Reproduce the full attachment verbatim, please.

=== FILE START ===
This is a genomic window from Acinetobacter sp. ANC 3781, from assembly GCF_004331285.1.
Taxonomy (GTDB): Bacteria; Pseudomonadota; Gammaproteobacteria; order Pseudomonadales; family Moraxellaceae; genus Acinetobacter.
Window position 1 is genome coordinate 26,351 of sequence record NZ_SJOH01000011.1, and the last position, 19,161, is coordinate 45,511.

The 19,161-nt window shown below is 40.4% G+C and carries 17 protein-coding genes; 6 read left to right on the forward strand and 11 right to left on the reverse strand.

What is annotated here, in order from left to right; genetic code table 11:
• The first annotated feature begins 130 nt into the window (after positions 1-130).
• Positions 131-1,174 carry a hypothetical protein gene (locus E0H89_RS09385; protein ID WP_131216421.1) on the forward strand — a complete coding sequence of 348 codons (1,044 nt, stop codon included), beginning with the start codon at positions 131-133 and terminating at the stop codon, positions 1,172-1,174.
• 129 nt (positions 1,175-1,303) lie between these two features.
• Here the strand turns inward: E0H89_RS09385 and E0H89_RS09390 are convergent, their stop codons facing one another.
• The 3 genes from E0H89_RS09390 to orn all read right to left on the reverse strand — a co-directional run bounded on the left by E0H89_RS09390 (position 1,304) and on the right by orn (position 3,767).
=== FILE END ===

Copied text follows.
This is a genomic window from Acinetobacter sp. ANC 3781, from assembly GCF_004331285.1.
Taxonomy (GTDB): Bacteria; Pseudomonadota; Gammaproteobacteria; order Pseudomonadales; family Moraxellaceae; genus Acinetobacter.
Window position 1 is genome coordinate 26,351 of sequence record NZ_SJOH01000011.1, and the last position, 19,161, is coordinate 45,511.

The 19,161-nt window shown below is 40.4% G+C and carries 17 protein-coding genes; 6 read left to right on the forward strand and 11 right to left on the reverse strand.

What is annotated here, in order from left to right; genetic code table 11:
• The first annotated feature begins 130 nt into the window (after positions 1-130).
• Positions 131-1,174 carry a hypothetical protein gene (locus E0H89_RS09385; protein ID WP_131216421.1) on the forward strand — a complete coding sequence of 348 codons (1,044 nt, stop codon included), beginning with the start codon at positions 131-133 and terminating at the stop codon, positions 1,172-1,174.
• 129 nt (positions 1,175-1,303) lie between these two features.
• Here the strand turns inward: E0H89_RS09385 and E0H89_RS09390 are convergent, their stop codons facing one another.
• The 3 genes from E0H89_RS09390 to orn all read right to left on the reverse strand — a co-directional run bounded on the left by E0H89_RS09390 (position 1,304) and on the right by orn (position 3,767).